Jon de Vos / The Friday Report: If I had a billion
Ryan Summerlin November 29, 2012
“New car, caviar, four star daydream
Think I’ll buy me a football team
“Money get back
I’m all right Jack
Keep your hands off my stack”
– Pink Floyd
A billion ain’t what it used to be. Even so, the world is producing bumper crops of billionaires, adding about 100 annually for the last six years.
Mere millionaires hang out on Wall Street corners selling Mont Blanc pens. It wouldn’t be hard to blow through a billion dollars. If you budgeted yourself to a meager existence, squeaking by on a miserly $20,000 per day, you’d be stone-cold broke in 137 years.
Making a billion dollars is easy, even if your name isn’t Zuckerberg. The only thing you’ll need is half a billion dollars to start with. Once you’re there, the rest is easy. From 1979 to 2005, income for the top 1 percent increased fourfold. During that same time, median incomes (yours, mine and ours) increased only 12 percent. Ouch, indeed!
But just wait, it gets much, much worse. In 2010 the top 1 percent gobbled an incredible 93 percent of the income growth, leaving a mere 7 percent to be split between yours, mine and ours.
This fact alone gives lie to the canard that the wealthy are job creators. They aren’t. They’re simply wealth consumers. With that many new super-rich, America should be awash in jobs if they truly created them. They don’t. What they are doing is squeezing the middle-class into low-wage, part-time jobs in the service and hospitality sectors, without benefits, hope or futures.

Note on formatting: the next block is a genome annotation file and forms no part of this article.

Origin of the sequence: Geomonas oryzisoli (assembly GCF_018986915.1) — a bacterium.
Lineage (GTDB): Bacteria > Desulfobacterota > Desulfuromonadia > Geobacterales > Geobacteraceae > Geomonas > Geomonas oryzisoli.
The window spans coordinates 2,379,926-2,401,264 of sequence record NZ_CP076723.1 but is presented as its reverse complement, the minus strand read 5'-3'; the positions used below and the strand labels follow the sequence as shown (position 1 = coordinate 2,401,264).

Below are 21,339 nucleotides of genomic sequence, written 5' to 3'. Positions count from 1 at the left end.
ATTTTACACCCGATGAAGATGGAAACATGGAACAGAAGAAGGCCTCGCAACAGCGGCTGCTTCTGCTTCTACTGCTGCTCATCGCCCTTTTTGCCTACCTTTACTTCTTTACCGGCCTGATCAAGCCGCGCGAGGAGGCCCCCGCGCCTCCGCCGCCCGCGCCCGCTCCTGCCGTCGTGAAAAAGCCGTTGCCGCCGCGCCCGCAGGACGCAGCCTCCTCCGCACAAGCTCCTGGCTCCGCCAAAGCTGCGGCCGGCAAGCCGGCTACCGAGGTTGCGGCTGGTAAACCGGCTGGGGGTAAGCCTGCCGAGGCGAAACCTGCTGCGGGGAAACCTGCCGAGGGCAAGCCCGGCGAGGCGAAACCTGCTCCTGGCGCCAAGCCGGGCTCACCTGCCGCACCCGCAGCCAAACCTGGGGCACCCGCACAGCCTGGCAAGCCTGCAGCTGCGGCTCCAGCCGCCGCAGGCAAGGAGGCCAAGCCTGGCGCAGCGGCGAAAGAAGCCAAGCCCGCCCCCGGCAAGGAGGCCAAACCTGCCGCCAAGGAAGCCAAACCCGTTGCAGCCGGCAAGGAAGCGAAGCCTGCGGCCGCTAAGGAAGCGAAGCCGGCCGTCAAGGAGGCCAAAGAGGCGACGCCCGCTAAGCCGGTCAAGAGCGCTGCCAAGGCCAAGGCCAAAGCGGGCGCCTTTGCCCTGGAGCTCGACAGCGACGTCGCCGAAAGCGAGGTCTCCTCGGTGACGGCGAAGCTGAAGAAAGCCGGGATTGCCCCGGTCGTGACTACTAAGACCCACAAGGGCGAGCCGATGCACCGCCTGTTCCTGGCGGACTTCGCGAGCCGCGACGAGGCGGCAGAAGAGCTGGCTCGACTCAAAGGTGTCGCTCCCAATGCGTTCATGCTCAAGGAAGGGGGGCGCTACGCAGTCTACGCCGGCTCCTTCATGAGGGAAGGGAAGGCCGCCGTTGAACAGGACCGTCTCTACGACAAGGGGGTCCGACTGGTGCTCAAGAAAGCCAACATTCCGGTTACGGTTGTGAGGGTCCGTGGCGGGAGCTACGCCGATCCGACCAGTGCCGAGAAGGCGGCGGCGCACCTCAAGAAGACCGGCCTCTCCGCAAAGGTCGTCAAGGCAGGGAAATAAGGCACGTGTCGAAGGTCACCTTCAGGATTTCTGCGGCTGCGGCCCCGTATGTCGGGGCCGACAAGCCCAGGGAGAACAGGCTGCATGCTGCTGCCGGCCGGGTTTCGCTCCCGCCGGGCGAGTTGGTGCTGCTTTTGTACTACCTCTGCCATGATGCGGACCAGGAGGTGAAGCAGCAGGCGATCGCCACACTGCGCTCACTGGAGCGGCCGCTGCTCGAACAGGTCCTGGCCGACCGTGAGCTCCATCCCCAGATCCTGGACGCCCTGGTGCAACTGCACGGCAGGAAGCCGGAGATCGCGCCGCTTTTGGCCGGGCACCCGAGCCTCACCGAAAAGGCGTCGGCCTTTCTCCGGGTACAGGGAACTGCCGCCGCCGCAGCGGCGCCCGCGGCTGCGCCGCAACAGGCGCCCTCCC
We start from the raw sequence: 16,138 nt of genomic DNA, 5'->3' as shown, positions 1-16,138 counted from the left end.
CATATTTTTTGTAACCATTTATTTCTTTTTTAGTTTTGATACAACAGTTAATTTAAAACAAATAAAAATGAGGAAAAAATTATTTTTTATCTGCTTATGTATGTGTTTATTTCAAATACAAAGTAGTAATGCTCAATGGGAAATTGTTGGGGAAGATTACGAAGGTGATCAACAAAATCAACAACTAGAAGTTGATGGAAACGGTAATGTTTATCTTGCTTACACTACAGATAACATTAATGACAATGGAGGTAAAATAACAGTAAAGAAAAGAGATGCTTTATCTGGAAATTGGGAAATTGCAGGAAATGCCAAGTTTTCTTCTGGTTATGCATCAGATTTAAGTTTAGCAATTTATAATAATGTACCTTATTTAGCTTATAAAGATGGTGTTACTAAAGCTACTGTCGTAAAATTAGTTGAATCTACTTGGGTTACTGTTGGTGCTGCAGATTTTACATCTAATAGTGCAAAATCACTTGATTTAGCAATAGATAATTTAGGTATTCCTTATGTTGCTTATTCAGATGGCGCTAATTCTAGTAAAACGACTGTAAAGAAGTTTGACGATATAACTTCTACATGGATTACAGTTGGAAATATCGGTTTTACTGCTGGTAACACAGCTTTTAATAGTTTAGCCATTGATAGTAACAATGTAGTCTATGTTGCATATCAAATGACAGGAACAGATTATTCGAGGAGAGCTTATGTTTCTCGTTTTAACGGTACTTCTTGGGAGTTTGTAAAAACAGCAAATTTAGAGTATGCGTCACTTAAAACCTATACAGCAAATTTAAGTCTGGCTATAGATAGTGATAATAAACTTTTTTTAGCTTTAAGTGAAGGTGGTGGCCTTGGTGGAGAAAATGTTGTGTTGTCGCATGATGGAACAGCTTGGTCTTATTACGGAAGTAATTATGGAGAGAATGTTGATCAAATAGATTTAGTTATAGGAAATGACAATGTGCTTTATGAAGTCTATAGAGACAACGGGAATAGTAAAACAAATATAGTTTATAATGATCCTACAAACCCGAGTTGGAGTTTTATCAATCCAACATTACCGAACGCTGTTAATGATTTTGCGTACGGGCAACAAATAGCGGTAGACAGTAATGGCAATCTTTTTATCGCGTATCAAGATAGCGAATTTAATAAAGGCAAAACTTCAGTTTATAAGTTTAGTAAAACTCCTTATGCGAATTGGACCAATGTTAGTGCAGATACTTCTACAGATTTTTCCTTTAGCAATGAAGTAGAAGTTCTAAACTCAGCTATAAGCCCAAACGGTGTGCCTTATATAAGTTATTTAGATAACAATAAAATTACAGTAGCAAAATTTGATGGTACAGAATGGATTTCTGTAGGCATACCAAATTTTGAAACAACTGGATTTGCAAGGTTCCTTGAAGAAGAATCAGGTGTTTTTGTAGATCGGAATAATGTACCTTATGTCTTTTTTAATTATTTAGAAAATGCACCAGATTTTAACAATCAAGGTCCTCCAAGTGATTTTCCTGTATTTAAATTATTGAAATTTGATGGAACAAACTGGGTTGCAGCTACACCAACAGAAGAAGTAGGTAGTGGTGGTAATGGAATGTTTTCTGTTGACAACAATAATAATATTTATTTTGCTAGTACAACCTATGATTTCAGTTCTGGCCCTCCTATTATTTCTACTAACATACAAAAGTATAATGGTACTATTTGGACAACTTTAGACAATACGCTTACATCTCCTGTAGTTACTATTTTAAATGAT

The other lie is that raising taxes depresses growth. Recent history shows us that’s just wrong. The average budget deficit from 1950 to 1980 was 1.17 percent of the Gross Domestic Product. Enter Reagan and Bush One, both of whom dramatically cut taxes for the wealthy and the deficit more than doubled to 3.1 percent. Enter Clinton who raised taxes and the budget deficit fell to 0.7 percent. When the wealthy get tax breaks, the money goes offshore. History repeats that tax cuts increase deficits and tax increases reduce them.
So, how have we come to the point where Mitt Romney pays 15 percent tax on his income and contractors and cafeteria workers pay twice that? I think the answer is simple. Once elected and seated, too many of our political leaders turn into ripe Casaba melons waiting to be plucked by the highest bidder.
A lucrative consulting contract can always be traded for a House vote that supports the wealthy as a class, protecting their God-given right to slap the help. The wealthy have become the vampires of apocalyptic novels, gulping down the vigor and vitality of the middle class.
The inexplicable question is why would anyone in their right mind support such a lopsided playing field? There is a dangerous imbalance in the distribution of wealth caused by the deliberate manipulation of the tax code by the wealthy to favor the wealthy. Allowing this to continue is what will bring us to a socialistic state, not the current president. There’s hope. Our elected officials are theoretically there to help us.
Let our representative, Jared Polis, know how you feel. Contact him through his website at http://polis.house.gov/contact/and tell him the first entitlements to cut should be those of the wealthy.
We can no longer afford to feed the rich.